The Opening Scene Of The Dark Knight Rises Was More Real Than You Think

It's a memorable scene. Confident and garble-voiced Bane (Tom Hardy) informs an overly cocky CIA agent (Aidan Gillen) that his plan is to crash the plane they are currently flying in, making sure to leave no survivors. The agent, who looks like a befuddled Paul Rudd, doesn't seem to get it. After all, there's seemingly no way for Bane to crash the plane without killing himself as well, right? Ah, but this is a movie, where far-fetched escape plans happen all of the time with relative ease! 

Which means that what follows is a roughly four-minute scene in which all sorts of ridiculously insane things happen. A second plane appears seemingly out of nowhere, dispensing four men all clad in black who parachute down to the much smaller C-130, tethering it to the larger plane with anchoring devices that don't even seem like they'd be real ... or legal. The CIA agents and Bane are sent flying as their plane is tipped completely vertical as the larger plane ascends. Naturally, this abrupt change in flight pattern causes the wings of the C-130 to get ripped from its body until nothing is left but a useless metal tube waving in the wind. The henchmen expertly cut the tail of the plane off as if it's just a can of peas they're preparing to cook for dinner, and they climb inside where everything is topsy turvy, but Bane and his crew seem relatively unfazed.

There's some stuff with a dead body and a blood transfusion that's left some viewers perplexed about its significance, and finally, after ruthlessly ordering one of his henchmen to stay behind because "they expect one of us in the wreckage, brother!" Bane and a now-kidnapped nuclear physicist tie themselves to a rope and hang on as the rest of the plane plummets to the earth below.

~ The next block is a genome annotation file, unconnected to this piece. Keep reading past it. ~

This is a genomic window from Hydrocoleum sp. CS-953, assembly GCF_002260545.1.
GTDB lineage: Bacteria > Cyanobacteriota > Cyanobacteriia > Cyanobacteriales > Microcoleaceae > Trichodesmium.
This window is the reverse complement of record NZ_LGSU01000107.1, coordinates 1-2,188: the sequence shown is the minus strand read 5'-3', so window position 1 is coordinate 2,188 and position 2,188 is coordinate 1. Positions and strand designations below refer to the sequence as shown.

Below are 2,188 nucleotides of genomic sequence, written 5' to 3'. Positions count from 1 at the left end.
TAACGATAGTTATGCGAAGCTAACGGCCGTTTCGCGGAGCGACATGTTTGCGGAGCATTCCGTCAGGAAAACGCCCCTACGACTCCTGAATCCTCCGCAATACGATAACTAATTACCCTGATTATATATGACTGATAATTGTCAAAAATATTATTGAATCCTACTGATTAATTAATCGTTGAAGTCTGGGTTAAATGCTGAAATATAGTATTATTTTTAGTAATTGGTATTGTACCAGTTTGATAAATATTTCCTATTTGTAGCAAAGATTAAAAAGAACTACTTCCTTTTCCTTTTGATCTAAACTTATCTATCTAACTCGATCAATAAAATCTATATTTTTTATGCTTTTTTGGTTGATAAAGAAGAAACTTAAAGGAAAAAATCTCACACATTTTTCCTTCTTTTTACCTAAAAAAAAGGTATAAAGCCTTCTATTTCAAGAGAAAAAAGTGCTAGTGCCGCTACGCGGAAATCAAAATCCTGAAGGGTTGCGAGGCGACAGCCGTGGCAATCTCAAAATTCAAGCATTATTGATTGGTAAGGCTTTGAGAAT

From the very beginning, "The Dark Knight Rises," director Christopher Nolan's third and final installment in his Batman trilogy, does not hold back. The movie is filled with impressive sets and intricately designed props that dispense that particular Nolan-esque magic, but Nolan, who has worked on many impressive movies over his career, has said that it's this opening scene that he is most proud of, and that's because the plane you see dangling in the air and falling to the ground was actually real. 

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In an article for Insider, Nolan is quoted as claiming that the opening scene to "The Dark Knight Rises" is the one "the director is most proud of putting together." He openly talked about it during a press event at the Tribeca Film Festival. From a technical standpoint, the scene was extremely complex and required a great deal from the cast and crew to film it correctly. Behind-the-scenes footage of the moment shows Nolan and his crew directing this intense airplane scene from a helicopter that hovers around the actual plane we see crashing to the ground in the movie. It's wild to watch as stuntmen skydive out of a second helicopter to swoop and swing their way around the plane seemingly without any fear. Nolan revealed that the entire scene was "an incredible coming together of lots and lots of planning by a lot of members of the team who worked for months rehearsing all these parachute jumps."  

Looking to avoid a "Donnie Darko" situation, Nolan also had to obtain permission from the Scottish government (where the scene was filmed) to drop the plane from the sky. This only seems fair, considering the whole thing is kind of, well, dangerous. When it came time to film, the filming calendar had the scene scheduled to take five days, but it miraculously took only two, most likely because of the dedication and skill of Nolan's cast and crew. Nolan, who is known in the business for his love and preference for practical effects over CGI, really took things to the next level with this bonkers plane hijacking scene. Thinking of that mangled plane finally getting dropped to the ground reminds me of that one "Mythbusters" episode where they drop the world's largest rubber band ball from a plane to see if it bounces. Just like watching the opening of "The Dark Knight," the suspense is palpable. But the end results are the same for both the ball and Nolan's plane. Total and absolute destruction, with killer footage to prove it.